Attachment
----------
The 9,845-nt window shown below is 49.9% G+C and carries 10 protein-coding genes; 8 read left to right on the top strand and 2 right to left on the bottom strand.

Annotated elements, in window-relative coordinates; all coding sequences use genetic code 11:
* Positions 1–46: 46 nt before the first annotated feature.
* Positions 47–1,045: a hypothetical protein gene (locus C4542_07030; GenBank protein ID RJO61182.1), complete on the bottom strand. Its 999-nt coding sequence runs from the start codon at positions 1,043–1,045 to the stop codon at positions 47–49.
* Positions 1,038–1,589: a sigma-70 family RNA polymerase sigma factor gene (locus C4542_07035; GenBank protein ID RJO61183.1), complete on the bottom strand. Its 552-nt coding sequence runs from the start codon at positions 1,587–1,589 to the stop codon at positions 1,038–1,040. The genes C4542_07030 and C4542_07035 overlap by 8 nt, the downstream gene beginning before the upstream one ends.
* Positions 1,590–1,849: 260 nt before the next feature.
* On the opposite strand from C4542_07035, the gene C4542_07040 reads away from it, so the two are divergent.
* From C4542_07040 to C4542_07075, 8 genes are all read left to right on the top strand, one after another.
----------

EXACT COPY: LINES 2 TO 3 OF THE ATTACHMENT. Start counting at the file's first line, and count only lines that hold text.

Annotated elements, in window-relative coordinates; all coding sequences use genetic code 11:
* Positions 1–46: 46 nt before the first annotated feature.